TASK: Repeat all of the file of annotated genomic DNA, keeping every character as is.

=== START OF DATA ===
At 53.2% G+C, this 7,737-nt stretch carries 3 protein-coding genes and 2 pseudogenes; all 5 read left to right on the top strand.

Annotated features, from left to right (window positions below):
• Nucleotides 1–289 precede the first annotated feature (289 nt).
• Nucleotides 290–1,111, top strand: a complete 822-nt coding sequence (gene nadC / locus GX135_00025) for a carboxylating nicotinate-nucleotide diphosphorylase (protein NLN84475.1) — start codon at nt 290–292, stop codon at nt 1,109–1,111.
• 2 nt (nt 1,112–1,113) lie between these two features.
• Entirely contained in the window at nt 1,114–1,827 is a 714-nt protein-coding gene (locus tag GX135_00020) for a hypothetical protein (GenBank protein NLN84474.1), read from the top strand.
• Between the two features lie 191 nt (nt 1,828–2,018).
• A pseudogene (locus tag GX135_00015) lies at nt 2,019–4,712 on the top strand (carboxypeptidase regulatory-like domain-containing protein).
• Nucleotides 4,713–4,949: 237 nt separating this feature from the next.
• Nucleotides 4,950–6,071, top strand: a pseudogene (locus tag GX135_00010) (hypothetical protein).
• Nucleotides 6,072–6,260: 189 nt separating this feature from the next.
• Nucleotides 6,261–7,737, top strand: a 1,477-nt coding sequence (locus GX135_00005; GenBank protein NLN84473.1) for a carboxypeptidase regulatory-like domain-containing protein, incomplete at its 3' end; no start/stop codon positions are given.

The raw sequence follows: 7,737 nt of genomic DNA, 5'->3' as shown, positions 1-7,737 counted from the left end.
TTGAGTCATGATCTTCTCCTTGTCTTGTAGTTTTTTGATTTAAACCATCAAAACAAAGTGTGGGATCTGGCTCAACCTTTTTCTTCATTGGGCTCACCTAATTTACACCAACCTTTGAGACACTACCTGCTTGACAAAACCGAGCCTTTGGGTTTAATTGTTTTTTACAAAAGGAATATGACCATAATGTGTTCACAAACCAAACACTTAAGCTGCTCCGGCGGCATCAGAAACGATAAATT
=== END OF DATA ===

At 53.2% G+C, this 7,737-nt stretch carries 3 protein-coding genes and 2 pseudogenes; all 5 read left to right on the top strand.

Annotated features, from left to right (window positions below):
• Nucleotides 1–289 precede the first annotated feature (289 nt).
• Nucleotides 290–1,111, top strand: a complete 822-nt coding sequence (gene nadC / locus GX135_00025) for a carboxylating nicotinate-nucleotide diphosphorylase (protein NLN84475.1) — start codon at nt 290–292, stop codon at nt 1,109–1,111.
• 2 nt (nt 1,112–1,113) lie between these two features.
• Entirely contained in the window at nt 1,114–1,827 is a 714-nt protein-coding gene (locus tag GX135_00020) for a hypothetical protein (GenBank protein NLN84474.1), read from the top strand.
• Between the two features lie 191 nt (nt 1,828–2,018).
• A pseudogene (locus tag GX135_00015) lies at nt 2,019–4,712 on the top strand (carboxypeptidase regulatory-like domain-containing protein).
• Nucleotides 4,713–4,949: 237 nt separating this feature from the next.
• Nucleotides 4,950–6,071, top strand: a pseudogene (locus tag GX135_00010) (hypothetical protein).
• Nucleotides 6,072–6,260: 189 nt separating this feature from the next.
• Nucleotides 6,261–7,737, top strand: a 1,477-nt coding sequence (locus GX135_00005; GenBank protein NLN84473.1) for a carboxypeptidase regulatory-like domain-containing protein, incomplete at its 3' end; no start/stop codon positions are given.

The raw sequence follows: 7,737 nt of genomic DNA, 5'->3' as shown, positions 1-7,737 counted from the left end.
TTGAGTCATGATCTTCTCCTTGTCTTGTAGTTTTTTGATTTAAACCATCAAAACAAAGTGTGGGATCTGGCTCAACCTTTTTCTTCATTGGGCTCACCTAATTTACACCAACCTTTGAGACACTACCTGCTTGACAAAACCGAGCCTTTGGGTTTAATTGTTTTTTACAAAAGGAATATGACCATAATGTGTTCACAAACCAAACACTTAAGCTGCTCCGGCGGCATCAGAAACGATAAATT